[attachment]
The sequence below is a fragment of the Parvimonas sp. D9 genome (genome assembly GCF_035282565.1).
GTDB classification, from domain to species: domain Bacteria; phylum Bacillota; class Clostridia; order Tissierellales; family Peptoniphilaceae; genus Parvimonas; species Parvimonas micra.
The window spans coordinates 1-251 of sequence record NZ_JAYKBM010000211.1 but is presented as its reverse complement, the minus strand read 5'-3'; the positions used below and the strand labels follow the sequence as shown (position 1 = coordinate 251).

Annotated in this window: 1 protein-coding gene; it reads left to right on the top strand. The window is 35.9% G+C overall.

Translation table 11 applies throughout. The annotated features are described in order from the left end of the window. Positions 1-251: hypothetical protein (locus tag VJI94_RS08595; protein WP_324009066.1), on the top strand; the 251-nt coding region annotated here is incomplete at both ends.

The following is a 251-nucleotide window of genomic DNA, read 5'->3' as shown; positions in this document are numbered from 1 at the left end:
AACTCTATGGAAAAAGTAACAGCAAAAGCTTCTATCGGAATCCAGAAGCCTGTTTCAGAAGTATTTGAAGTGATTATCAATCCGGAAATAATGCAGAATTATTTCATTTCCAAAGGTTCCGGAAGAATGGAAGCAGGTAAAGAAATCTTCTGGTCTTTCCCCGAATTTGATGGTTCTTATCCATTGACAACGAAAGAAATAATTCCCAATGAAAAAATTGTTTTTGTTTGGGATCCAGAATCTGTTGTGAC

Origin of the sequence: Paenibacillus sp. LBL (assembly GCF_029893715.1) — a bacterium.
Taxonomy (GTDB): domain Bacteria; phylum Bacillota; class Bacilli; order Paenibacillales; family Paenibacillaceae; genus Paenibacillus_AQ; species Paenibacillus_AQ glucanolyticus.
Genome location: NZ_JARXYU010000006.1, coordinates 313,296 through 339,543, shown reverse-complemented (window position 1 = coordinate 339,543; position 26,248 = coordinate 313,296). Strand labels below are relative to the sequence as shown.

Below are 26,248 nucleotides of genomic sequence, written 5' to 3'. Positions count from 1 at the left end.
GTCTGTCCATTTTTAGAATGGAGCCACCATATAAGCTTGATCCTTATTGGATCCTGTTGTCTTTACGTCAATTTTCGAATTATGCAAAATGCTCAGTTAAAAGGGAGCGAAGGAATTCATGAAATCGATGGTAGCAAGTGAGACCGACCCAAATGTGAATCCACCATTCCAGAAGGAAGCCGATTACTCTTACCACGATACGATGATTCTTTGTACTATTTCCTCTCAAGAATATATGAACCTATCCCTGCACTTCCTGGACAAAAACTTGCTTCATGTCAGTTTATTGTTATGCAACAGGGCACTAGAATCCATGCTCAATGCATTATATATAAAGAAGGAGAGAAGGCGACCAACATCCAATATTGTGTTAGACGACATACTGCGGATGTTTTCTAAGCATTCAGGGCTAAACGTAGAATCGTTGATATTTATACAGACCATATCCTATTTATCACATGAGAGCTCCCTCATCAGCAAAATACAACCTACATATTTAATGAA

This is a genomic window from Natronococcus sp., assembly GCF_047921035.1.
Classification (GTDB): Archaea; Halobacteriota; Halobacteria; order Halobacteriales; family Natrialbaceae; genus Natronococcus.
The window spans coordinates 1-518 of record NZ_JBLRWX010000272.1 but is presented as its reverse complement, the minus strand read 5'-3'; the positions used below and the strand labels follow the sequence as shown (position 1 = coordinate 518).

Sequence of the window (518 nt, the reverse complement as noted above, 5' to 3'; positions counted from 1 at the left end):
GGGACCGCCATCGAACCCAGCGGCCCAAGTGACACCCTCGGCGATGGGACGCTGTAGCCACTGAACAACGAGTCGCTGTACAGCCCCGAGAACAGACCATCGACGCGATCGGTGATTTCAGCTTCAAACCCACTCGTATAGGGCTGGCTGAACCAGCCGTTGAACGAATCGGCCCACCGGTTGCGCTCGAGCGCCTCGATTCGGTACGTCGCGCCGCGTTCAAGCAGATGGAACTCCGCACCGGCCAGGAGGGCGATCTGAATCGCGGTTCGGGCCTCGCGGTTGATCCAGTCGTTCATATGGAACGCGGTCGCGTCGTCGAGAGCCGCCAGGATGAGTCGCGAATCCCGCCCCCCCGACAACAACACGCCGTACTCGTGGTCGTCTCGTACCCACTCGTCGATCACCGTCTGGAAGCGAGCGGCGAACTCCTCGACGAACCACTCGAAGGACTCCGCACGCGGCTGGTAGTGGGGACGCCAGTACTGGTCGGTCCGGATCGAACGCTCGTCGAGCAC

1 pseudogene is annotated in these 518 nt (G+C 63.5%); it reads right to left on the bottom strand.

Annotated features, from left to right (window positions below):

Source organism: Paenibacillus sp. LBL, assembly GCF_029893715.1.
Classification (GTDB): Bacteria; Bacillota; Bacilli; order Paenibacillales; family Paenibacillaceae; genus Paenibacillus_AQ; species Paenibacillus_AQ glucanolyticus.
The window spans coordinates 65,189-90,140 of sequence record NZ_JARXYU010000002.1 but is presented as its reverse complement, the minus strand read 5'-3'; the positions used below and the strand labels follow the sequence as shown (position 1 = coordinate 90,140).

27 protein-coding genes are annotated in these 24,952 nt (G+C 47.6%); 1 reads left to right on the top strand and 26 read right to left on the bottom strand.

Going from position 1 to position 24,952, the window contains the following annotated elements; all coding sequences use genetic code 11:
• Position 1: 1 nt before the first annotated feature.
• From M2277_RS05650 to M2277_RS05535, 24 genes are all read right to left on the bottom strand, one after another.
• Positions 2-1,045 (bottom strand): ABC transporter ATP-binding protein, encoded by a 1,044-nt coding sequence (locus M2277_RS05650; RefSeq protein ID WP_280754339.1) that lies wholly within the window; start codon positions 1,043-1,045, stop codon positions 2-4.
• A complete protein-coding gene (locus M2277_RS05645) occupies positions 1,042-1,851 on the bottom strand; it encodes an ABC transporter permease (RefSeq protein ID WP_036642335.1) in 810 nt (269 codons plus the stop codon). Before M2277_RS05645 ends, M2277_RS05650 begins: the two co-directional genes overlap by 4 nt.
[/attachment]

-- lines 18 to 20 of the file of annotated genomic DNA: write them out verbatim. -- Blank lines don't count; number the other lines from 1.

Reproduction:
1 pseudogene is annotated in these 518 nt (G+C 63.5%); it reads right to left on the bottom strand.

Annotated features, from left to right (window positions below):

Source organism: Paenibacillus sp. LBL, assembly GCF_029893715.1.